[Transparency] The Open Tax Court
The ‘Open Tax Court’ was proposed by Yoo Sang-ho, head of the department of the tax system, on February 28, 2008. It came as part of the efforts to transform the examination system of tax-related petitions by taking into account the viewpoints of citizens.
Appointing a ‘special tax advocate’ to act as a defendant of petitioners
On March 26, 2008, a ‘special tax advocate’ was appointed to work for the ‘Open Tax Court’. The city also held sessions to educate district government employees in order to promote understanding of the program among the relevant government officials.
Formation of a task force and achievements of the Open Tax Court
On April 24, the same year, the city government integrated the House Evaluation Team and the Building Evaluation Team in the Tax Systems Department into the Real Estate Tax Base Team. Instead, the Examination and Objection Team II was launched to take care of the work related to the ‘Open Tax Court’. The team was later renamed the Tax Advocate Team.
The first ‘Open Tax Court’ was held on April 28, 2008. Backed by the positive response of citizens, the court has held a total of 32 hearings to date (November 2010). As a result of court rulings, 1,087 million won of falsely imposed taxes have been returned to citizens.
Furthermore, not only the petitioner but also general citizens, such as NGO members, students and government officials, have been allowed to participate. To date, about 3,200 people have attended. This system has contributed to restoring the credibility of the taxation system. Seoul ranked first among the 16 cities and provinces of Korea in the 2010 transparency evaluation survey conducted by the Anti-Corruption and Civil Rights Commission.
In order to reduce the distrust and dissatisfaction of citizens regarding local taxes, as a result of the closed examination process, and to increase transparency in city administration, the Seoul Metropolitan Government has opened to the public the examination process of protests related to local taxes since April 2008. This has enabled the petitioner to participate in the deliberation process and give a personal statement. Moreover, an official in the tax division of the city, with the requisite expertise pertaining to the issue, is given the role of defending the citizen, thus resulting in the development of a more transparent tax administration system. This new initiative was named the ‘Open Tax Court’.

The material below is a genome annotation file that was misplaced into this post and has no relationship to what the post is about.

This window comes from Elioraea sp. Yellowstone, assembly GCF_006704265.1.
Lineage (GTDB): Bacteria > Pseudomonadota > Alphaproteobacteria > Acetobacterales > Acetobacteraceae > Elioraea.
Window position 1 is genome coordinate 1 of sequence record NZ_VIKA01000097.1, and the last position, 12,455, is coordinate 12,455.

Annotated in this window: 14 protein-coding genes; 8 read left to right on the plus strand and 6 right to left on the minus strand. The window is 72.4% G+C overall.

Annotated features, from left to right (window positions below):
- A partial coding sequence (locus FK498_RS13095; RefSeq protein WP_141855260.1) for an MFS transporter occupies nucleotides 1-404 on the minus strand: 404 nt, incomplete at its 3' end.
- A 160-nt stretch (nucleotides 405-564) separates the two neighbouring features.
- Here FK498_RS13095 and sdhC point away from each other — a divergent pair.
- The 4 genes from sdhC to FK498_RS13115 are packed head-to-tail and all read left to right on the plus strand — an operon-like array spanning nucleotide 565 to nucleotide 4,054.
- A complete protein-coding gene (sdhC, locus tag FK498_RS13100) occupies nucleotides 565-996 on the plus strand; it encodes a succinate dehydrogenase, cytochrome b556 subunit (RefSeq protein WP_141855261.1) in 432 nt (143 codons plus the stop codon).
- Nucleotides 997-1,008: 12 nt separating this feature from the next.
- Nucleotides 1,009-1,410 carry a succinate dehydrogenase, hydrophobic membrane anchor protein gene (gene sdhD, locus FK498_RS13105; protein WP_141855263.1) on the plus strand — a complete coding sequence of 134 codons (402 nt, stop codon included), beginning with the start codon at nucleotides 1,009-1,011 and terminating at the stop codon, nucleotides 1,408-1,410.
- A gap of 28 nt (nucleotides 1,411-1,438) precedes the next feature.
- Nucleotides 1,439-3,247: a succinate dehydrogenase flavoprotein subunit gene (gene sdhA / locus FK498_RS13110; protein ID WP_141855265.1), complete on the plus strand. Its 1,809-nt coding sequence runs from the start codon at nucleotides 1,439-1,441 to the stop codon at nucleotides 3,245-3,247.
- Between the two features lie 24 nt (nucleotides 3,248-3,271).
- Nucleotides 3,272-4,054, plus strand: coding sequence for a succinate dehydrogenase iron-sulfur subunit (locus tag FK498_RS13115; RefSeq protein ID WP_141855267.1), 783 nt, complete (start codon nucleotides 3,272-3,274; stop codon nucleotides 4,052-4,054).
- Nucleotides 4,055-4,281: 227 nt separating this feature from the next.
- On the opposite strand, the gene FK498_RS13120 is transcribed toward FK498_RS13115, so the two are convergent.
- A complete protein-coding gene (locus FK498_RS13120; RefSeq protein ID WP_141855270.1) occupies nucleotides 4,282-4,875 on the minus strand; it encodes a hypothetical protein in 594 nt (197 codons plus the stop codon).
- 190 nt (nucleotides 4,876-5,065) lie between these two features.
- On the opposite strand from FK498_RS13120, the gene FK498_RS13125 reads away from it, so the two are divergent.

By making the examination process of local tax objections open to the public, while also providing the petitioner with the opportunity to participate and give a personal statement, the city has tried to ensure maximum transparency in the provision of remedies to citizens.
Furthermore, in order to attain objectivity and credibility in an examination, the Local Tax Examination Committee, whose role is to make the final decision regarding objections, was made up of lawyers, accountants and tax accountants and an incumbent judge was made to head the committee to lead the objection examination process.
The government official who is responsible for the local tax levy attends the session in person to explain and justify the reason for the taxation before an audience, which includes general citizens. By having a member of the city’s tax department (special tax advocate) speak in defense of the petitioner, district government officials have become more cautious when imposing local taxes. These measures have resulted in a 24.8% decrease in improperly imposed taxes in two years and seven months. The satisfaction level of petitioners rose to 96.8 points out of 100. These figures suggest that people are highly satisfied with the Open Tax Court system.
The ‘Open Tax Court’ is not aimed at pursuing remedies after taxes have been levied but ultimately in eliminating improperly imposed taxes. Therefore, it is an example of institutional innovation to secure the preciseness, fairness and credibility of local tax administration. Through an open system that promotes public participation and the introduction of a defendant, the Open Tax Court has been cited as a model case of good governance by local governments.